The rubber duck can be referred to informally as a "rubber duckie" or a "rubber ducky." Amongst collectors of rubber ducks, the spelling "rubber duckie" has achieved prominence, but both spellings are considered acceptable.

http://www.pricehot.com/rubberducky.html

Im a diver, I couldnt help it.

sorry

SIsForSarah
06-15-2008, 04:36 PM
Another lifeguard here (post Harrington rod surgery even!) and I've also never really been able to float. In one of my lifeguarding courses, I remember they showed us 3 body types: Endomorphs (really thin), mesomorphs (athletic, muscular) and ectomorphs (heavier) - not sure I have the words right by the way - and they explained to us that because muscle is heavier than fat or skin tissue, people with a much greater percentage of muscle to fat don't tend to float - so mesomorphs are the ones we were supposed to be scooping off the bottom of the pool :D I'm thinking metal rod may tip the balance for those who are sort of on the floater/non-floater cusp, but it's just a theory.

The other thing is your lung capacity does help you maintain some buoyancy, and if it's affected by your spine curving, you may not be able to hold in as much air.

I've actually thought about this topic way too often over the years, which is why I'm just full of theories :)

debbei
06-15-2008, 07:19 PM
In 2001, The Sun, a British tabloid newspaper reported that Queen Elizabeth II has a rubber duck in her bathroom that wears an inflatable crown. The duck was spotted by a workman who was repainting her bathroom.[1] The story prompted sales of rubber ducks in the United Kingdom to increase by 80% for a short period.

The rubber duck can be referred to informally as a "rubber duckie" or a "rubber ducky." Amongst collectors of rubber ducks, the spelling "rubber duckie" has achieved prominence, but both spellings are considered acceptable.

http://www.pricehot.com/rubberducky.html

Im a diver, I couldnt help it.

sorry

BWHAAAAHAAAAAHAAA!!!! :D :D

titaniumed
06-15-2008, 07:53 PM
Thank you Debbie. I was wondering who was going to respond first! Comedy takes effort, and its tough without a response.

http://www.youtube.com/watch?v=yiaHZW4GAyM

With all this serious scoli stuff I figured Id inject a little cheer for fathers day!

toast to the Queen!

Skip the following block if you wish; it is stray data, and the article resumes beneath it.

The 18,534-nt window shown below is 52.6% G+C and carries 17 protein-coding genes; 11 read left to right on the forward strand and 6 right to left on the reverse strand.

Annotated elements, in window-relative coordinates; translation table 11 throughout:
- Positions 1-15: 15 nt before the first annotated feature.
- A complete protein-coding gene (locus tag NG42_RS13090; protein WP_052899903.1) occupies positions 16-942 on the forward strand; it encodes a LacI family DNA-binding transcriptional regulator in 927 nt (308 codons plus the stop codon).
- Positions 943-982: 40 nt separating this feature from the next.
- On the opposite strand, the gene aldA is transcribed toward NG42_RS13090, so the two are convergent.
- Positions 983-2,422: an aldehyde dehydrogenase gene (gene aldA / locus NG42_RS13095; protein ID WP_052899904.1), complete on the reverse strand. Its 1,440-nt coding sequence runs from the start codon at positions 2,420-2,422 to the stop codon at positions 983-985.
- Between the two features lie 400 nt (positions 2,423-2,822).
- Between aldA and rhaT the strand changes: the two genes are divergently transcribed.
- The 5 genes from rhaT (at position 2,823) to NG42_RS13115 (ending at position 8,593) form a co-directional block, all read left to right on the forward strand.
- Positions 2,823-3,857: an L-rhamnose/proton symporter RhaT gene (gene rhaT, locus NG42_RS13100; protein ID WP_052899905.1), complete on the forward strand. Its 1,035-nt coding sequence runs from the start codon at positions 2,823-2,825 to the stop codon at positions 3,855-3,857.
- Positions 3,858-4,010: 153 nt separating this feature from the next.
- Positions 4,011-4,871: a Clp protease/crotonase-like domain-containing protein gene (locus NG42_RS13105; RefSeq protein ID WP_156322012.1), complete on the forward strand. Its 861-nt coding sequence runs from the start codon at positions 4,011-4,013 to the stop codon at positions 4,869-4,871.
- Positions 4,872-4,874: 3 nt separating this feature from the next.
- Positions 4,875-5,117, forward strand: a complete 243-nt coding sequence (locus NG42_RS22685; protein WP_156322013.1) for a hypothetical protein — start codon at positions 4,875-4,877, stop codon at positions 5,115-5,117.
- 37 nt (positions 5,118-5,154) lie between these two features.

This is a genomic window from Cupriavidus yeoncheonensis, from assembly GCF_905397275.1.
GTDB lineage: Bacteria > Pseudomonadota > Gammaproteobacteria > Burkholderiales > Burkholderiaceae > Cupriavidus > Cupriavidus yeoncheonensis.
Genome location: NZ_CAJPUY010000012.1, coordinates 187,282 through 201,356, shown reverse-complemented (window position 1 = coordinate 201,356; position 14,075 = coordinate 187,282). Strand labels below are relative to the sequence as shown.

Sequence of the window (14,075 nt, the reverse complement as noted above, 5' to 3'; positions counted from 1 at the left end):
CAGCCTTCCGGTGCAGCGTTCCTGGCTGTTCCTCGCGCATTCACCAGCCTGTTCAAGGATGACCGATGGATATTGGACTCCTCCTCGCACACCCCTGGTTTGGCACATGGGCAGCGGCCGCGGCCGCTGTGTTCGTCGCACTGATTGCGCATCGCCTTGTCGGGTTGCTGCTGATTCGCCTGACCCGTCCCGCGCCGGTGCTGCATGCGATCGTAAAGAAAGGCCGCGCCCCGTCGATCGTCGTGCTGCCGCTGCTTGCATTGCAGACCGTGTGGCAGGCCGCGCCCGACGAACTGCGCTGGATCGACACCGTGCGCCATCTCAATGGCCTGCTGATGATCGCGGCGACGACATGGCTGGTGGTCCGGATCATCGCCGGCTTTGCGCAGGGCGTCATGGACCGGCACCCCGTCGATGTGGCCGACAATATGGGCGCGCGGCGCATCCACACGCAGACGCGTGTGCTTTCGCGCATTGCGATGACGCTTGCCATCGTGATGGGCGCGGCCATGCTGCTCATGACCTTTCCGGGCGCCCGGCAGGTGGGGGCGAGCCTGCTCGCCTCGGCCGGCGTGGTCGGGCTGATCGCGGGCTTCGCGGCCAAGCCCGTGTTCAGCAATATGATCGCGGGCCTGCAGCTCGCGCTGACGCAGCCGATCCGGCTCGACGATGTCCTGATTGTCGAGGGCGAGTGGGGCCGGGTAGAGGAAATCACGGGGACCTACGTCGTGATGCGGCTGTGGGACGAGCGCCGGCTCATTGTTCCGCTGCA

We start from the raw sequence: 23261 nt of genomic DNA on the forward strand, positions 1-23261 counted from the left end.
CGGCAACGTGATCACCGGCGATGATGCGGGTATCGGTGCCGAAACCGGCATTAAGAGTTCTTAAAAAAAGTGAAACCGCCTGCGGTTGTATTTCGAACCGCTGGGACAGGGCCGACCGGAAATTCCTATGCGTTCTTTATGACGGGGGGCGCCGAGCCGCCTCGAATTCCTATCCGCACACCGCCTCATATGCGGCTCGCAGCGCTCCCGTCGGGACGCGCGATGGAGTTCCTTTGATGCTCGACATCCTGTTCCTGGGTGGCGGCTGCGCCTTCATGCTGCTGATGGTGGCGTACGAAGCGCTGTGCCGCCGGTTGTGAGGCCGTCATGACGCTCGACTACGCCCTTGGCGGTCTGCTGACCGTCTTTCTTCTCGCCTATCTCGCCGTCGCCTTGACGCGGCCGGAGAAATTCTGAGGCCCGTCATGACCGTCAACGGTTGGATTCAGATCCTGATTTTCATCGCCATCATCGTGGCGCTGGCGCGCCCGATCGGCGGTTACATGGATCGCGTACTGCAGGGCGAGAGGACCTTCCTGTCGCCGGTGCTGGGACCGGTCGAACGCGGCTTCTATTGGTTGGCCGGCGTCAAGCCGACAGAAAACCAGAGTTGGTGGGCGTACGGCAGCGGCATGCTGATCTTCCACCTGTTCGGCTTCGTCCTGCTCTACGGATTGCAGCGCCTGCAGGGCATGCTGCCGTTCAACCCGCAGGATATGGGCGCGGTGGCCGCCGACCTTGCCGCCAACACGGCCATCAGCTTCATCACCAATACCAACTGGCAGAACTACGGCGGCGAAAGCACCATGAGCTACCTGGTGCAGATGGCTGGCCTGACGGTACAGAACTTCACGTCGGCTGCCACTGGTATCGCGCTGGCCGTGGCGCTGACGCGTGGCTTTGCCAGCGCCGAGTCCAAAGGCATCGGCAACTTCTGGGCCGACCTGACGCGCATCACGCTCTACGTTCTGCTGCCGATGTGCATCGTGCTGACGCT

Oh by the way, I went swimming today!

ecnw
06-15-2008, 08:12 PM
I have a herrington rod and can float. I do have one side that floats higher, but I thought that's because I'm female with more floatation on top!
Emily

Susie*Bee
06-15-2008, 08:33 PM
Emily-- that was funny! :D

T.ed-- your post made me think of a recent (2005) Eric Carle storybook (children's author)-- called 10 Little Rubber Ducks based on a newspaper article he had read. Here's a review:

"The inspiration for Eric Carle's new book 10 Little Rubber Ducks came from the true story of a shipment of rubber ducks and other bathtub toys that fell overboard and washed up on shores all around the world. Illustrated in his painted tissue paper collage, 10 Little Rubber Ducks is told in simple, rhythmic language and bright, colorful pictures that capture the magical voyage of a group of rubber ducks lost at sea and their encounters with creatures who live in and around the ocean. A tender ending that includes a surprise will satisfy readers of all ages." (Reviews)

When I first read about it, I thought it was such fun to think of! :D

Thanks for sharing! ;)

titaniumed
06-16-2008, 02:18 PM
Emily

Flotation is a good thing! I try not to think about it too much, as it can get me into trouble.


Ed

Pooka1
06-16-2008, 03:51 PM
Hey Ed, you're quite the comedian!

The children's book blurb that Susie*Bee posted reminded me of a review someone posted on Amazon about the children's book, "Goodnight Moon" that I thought was pretty good...

---------